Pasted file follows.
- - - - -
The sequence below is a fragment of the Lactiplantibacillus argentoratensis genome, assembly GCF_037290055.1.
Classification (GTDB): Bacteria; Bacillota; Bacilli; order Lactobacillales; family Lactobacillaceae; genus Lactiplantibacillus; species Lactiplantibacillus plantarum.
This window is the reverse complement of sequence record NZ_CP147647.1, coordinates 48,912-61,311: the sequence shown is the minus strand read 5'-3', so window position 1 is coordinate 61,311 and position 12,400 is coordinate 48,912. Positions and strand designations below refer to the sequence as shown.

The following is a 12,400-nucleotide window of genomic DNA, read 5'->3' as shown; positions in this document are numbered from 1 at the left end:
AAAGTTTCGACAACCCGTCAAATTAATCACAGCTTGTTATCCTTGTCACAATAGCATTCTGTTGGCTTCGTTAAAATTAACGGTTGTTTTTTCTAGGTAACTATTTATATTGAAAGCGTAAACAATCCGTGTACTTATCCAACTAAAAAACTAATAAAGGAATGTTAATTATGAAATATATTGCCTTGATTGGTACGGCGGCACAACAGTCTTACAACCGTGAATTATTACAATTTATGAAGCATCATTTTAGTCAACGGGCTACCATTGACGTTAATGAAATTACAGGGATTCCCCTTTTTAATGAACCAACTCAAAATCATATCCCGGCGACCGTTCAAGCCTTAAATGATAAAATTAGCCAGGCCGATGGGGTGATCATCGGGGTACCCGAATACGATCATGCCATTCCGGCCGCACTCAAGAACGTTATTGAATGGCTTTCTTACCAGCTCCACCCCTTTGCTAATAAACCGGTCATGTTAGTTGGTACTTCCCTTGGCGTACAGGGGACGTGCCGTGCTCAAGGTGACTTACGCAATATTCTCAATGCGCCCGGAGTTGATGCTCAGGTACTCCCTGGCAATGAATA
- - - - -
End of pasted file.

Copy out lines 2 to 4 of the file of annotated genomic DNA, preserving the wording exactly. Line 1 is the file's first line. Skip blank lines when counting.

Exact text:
Classification (GTDB): Bacteria; Bacillota; Bacilli; order Lactobacillales; family Lactobacillaceae; genus Lactiplantibacillus; species Lactiplantibacillus plantarum.
This window is the reverse complement of sequence record NZ_CP147647.1, coordinates 48,912-61,311: the sequence shown is the minus strand read 5'-3', so window position 1 is coordinate 61,311 and position 12,400 is coordinate 48,912. Positions and strand designations below refer to the sequence as shown.

The following is a 12,400-nucleotide window of genomic DNA, read 5'->3' as shown; positions in this document are numbered from 1 at the left end: